When Reston opened in 1965 it was immediately and widely hailed as the most highly visible “new town” of the period, pictured and described in Life and other publications. As a planned community 18 miles west of Washington, D.C., and near Dulles Airport, it appeared to be the solution to both inner-city ills and the banality of suburbia. The creation of Robert E. Simon, Jr. (his initials provided the name), a former New York developer and owner of Carnegie Hall, the initial development occupied 6,750 acres. Projected were seven village centers, each with a population of 10,000, and substantial open and green spaces. Simon envisioned a density and population mix of age and race similar to those of New York. Since Fairfax County's zoning regulations called for two acres per dwelling unit, major variations had to be obtained. Only the Lake Anne Village Center, planned by the New York firm of Whittlesey, Conklin and Rossant, was fully carried out before Simon lost financial control of the project in 1969 to Gulf Oil Company. (Subsequently, Gulf sold it to a Mobil Oil subsidiary, Reston Land Corporation.) Julian Whittlesey had worked with Clarence Stein, one of the designers of greenbelt towns of the 1920s and 1930s, and Simon's father had been involved in Radburn, New Jersey, designed by Stein and Henry Wright. The subsequent history of the other parts of Reston follows only too sadly the undistinguished example of other northern Virginia suburbs.
The Lake Anne Village Center preserves remarkably well the vision of Simon and his architects. The overall scheme, including the manmade lake, is by Whittlesey and especially William Conklin and James Rossant, who took over after Whittlesey retired. They and Simon envisioned the lake as a community focus with water sports as the theme; quays were provided in front the town houses for tying up boats. Conklin and Rossant designed combined shops and town houses, a fifteen-story apartment tower, and the so-called Chimney House cluster, along the east side of the lake, in a modestly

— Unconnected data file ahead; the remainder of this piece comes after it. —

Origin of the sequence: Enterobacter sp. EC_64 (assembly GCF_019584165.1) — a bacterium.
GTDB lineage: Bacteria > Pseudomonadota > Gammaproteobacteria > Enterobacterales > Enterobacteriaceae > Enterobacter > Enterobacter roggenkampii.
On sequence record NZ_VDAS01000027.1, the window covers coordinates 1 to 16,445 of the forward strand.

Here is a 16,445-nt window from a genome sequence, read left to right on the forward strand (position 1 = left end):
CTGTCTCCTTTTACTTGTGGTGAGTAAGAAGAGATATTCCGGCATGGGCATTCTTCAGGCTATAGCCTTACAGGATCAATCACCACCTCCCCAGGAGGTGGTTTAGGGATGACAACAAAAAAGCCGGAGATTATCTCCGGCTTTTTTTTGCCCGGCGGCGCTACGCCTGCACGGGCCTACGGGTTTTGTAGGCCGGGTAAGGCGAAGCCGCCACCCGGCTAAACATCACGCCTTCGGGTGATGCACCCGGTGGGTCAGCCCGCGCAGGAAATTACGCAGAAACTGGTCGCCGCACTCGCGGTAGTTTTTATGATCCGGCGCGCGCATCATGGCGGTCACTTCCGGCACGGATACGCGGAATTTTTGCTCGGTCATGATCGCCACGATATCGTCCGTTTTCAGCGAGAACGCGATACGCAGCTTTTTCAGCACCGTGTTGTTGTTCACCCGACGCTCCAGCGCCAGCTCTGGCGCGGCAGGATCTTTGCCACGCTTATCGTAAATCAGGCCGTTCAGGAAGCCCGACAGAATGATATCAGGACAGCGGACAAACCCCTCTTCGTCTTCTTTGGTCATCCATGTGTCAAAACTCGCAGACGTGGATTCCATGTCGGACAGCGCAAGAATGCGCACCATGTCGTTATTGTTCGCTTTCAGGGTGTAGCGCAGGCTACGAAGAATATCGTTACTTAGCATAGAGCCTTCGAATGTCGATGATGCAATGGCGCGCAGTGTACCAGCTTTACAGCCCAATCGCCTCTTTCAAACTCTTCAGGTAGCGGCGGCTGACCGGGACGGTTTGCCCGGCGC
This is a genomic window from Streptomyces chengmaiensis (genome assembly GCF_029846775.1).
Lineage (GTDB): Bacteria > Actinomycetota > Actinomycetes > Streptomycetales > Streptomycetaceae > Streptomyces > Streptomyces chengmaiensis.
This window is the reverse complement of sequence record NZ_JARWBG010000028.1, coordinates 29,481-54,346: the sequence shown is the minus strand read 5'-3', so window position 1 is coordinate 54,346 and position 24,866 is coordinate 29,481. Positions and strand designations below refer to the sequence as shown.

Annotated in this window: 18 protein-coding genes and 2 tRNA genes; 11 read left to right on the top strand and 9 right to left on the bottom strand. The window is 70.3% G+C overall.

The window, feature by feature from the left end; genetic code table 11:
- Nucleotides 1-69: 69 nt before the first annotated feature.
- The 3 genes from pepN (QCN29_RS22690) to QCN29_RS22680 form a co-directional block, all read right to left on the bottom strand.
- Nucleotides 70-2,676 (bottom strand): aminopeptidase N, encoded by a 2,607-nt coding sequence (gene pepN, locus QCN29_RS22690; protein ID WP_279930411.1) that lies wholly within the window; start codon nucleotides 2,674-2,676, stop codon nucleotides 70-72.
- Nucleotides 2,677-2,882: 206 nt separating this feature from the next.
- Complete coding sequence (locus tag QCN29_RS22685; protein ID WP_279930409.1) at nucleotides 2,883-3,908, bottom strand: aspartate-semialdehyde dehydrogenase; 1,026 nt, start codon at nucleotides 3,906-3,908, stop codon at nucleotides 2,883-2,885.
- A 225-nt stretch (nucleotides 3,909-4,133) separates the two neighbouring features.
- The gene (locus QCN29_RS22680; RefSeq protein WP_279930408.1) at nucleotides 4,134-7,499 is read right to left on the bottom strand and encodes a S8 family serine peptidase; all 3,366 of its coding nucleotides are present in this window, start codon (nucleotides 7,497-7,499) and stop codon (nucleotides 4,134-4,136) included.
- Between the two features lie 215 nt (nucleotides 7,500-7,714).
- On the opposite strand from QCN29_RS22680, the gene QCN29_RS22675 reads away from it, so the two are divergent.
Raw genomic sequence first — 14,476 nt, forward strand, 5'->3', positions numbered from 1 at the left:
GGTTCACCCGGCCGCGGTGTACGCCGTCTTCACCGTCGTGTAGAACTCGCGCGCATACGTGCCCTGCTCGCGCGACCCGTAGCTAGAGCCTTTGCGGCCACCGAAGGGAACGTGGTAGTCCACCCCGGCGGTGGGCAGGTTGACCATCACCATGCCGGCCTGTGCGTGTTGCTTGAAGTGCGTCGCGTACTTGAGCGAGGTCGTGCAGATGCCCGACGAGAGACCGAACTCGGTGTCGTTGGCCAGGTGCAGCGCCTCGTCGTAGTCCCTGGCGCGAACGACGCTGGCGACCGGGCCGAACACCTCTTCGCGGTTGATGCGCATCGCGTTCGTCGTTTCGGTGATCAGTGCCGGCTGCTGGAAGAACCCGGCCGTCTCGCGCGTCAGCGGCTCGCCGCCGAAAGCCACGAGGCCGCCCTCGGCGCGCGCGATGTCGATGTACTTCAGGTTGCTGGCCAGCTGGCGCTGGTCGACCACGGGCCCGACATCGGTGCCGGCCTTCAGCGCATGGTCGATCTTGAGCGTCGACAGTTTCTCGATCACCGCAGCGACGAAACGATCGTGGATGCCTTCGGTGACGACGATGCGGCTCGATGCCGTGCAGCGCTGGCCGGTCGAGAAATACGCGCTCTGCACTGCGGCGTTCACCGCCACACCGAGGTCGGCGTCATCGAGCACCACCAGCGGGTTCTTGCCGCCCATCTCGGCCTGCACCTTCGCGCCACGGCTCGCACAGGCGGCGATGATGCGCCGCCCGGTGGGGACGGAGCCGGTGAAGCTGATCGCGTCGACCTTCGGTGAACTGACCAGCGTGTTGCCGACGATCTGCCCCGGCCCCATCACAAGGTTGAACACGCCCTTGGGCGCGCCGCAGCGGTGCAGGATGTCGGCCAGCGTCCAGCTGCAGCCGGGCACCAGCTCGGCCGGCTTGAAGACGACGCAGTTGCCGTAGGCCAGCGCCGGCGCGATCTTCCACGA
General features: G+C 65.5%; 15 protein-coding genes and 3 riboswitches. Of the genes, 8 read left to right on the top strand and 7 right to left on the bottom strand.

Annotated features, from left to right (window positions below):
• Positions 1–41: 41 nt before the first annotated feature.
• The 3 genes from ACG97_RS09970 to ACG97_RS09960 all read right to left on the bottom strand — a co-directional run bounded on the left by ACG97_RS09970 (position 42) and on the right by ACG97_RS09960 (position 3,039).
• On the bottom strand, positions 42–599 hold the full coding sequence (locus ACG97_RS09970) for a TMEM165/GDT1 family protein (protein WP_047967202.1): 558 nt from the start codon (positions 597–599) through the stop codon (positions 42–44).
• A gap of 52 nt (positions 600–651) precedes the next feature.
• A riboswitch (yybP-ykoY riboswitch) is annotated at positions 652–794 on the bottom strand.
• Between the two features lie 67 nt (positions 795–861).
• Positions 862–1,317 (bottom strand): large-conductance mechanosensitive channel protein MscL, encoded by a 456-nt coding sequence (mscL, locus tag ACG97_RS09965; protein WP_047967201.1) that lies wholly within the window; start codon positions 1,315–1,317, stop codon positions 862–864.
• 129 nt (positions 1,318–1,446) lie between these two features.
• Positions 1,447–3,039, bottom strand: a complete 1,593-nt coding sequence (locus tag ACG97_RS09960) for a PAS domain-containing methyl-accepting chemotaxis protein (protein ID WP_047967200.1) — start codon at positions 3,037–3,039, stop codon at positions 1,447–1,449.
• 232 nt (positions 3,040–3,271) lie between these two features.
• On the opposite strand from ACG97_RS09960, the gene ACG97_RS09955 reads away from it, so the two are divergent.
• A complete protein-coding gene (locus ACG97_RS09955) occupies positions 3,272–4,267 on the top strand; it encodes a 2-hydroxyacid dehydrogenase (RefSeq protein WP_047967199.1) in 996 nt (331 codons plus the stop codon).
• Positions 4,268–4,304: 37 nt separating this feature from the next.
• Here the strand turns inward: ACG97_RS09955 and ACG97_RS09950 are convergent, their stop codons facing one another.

The Waterview cluster of more conventional town houses around the lake to the southeast were designed by Washington, D.C., architect Chloethiel Woodward Smith. For the ninetyunit development, Smith used pastel hues which suggested to Simon a “French fishing village.” To the immediate northwest of the Lake Anne center, Charles M. Goodman designed the Hickory cluster, also ninety units, more aggressively abstract, with bold-colored concrete panels. In spite of good intentions, construction costs mounted, and the buildings were initially overpriced for the local housing market. Also, the supposedly easy commute to Washington proved difficult, and in the 1960s there was little local employment in this western section of Fairfax County. Thirty years later the employment situation is different, but commuting by car, either locally or into Washington, is an even more difficult proposition. The small scale of the shops at the Lake Anne center bespeaks an earlier concept of retail development, in contrast to the larger square footage of most mall stores of today, making the center a period piece and a utopian vision of American suburbia.